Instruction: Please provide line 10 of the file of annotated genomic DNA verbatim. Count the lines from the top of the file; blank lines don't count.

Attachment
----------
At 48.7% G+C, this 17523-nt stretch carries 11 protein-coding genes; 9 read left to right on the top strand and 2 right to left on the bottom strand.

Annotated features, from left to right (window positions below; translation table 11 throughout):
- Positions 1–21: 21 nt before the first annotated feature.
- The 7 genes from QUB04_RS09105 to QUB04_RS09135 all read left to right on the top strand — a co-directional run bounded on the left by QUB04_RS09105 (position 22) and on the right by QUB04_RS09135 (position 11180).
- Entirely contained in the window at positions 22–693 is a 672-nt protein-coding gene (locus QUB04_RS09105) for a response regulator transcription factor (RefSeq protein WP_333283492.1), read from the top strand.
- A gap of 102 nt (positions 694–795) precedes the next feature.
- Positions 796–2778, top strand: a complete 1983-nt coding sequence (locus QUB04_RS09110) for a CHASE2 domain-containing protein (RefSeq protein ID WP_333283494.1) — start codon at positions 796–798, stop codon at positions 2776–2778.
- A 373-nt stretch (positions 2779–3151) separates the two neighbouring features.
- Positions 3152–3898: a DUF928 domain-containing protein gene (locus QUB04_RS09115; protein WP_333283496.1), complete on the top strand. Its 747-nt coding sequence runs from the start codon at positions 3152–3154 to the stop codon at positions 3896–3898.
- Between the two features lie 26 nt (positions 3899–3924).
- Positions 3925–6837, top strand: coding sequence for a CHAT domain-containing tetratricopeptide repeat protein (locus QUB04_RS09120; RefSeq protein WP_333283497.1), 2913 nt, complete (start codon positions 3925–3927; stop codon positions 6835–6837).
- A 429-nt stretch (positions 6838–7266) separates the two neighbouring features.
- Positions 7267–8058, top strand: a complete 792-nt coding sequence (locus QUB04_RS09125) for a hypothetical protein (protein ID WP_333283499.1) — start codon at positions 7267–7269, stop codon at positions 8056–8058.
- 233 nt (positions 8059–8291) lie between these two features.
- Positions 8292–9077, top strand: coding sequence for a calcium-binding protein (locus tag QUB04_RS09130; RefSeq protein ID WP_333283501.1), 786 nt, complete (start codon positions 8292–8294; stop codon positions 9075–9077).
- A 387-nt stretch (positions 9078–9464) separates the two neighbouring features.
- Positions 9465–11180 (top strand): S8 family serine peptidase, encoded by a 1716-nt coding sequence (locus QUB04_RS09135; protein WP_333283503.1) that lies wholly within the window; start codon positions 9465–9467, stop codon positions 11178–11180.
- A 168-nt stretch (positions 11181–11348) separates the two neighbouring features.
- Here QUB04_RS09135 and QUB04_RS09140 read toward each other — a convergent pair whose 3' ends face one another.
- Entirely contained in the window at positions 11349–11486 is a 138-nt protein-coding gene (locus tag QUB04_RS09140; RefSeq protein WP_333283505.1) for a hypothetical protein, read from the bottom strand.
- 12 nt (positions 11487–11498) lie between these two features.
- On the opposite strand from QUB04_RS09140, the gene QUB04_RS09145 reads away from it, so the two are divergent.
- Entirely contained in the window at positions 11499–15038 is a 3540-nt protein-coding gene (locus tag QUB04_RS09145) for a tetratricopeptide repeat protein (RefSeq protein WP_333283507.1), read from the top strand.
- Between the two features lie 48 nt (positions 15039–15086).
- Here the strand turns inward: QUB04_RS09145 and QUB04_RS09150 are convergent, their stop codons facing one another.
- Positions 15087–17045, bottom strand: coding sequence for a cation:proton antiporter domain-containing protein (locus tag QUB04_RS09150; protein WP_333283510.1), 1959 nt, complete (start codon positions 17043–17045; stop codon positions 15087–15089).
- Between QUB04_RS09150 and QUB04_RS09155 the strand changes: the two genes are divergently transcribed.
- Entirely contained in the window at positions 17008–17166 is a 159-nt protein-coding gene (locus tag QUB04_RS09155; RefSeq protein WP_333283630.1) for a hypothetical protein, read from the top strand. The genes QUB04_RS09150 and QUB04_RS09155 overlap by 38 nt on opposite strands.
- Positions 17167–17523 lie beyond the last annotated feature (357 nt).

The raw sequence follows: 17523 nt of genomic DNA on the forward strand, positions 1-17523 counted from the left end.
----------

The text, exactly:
- Between the two features lie 26 nt (positions 3899–3924).